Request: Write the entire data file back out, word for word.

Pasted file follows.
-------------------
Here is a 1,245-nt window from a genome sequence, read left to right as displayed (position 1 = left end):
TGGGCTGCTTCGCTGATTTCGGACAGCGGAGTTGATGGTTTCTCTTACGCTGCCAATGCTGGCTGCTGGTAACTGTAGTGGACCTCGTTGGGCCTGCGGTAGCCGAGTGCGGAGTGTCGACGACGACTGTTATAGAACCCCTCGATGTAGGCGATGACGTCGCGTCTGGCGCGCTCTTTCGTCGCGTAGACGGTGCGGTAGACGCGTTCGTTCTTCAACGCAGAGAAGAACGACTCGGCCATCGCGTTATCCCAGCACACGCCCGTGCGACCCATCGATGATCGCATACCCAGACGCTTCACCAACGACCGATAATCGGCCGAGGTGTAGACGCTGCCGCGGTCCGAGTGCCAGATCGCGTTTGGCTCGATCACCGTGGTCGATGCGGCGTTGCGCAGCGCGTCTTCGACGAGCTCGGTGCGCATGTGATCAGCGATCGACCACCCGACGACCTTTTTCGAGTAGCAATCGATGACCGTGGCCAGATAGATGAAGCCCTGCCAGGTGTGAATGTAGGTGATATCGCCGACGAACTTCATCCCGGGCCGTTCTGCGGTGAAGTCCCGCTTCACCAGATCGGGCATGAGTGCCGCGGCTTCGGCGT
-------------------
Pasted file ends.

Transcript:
Here is a 1,245-nt window from a genome sequence, read left to right as displayed (position 1 = left end):
TGGGCTGCTTCGCTGATTTCGGACAGCGGAGTTGATGGTTTCTCTTACGCTGCCAATGCTGGCTGCTGGTAACTGTAGTGGACCTCGTTGGGCCTGCGGTAGCCGAGTGCGGAGTGTCGACGACGACTGTTATAGAACCCCTCGATGTAGGCGATGACGTCGCGTCTGGCGCGCTCTTTCGTCGCGTAGACGGTGCGGTAGACGCGTTCGTTCTTCAACGCAGAGAAGAACGACTCGGCCATCGCGTTATCCCAGCACACGCCCGTGCGACCCATCGATGATCGCATACCCAGACGCTTCACCAACGACCGATAATCGGCCGAGGTGTAGACGCTGCCGCGGTCCGAGTGCCAGATCGCGTTTGGCTCGATCACCGTGGTCGATGCGGCGTTGCGCAGCGCGTCTTCGACGAGCTCGGTGCGCATGTGATCAGCGATCGACCACCCGACGACCTTTTTCGAGTAGCAATCGATGACCGTGGCCAGATAGATGAAGCCCTGCCAGGTGTGAATGTAGGTGATATCGCCGACGAACTTCATCCCGGGCCGTTCTGCGGTGAAGTCCCGCTTCACCAGATCGGGCATGAGTGCCGCGGCTTCGGCGT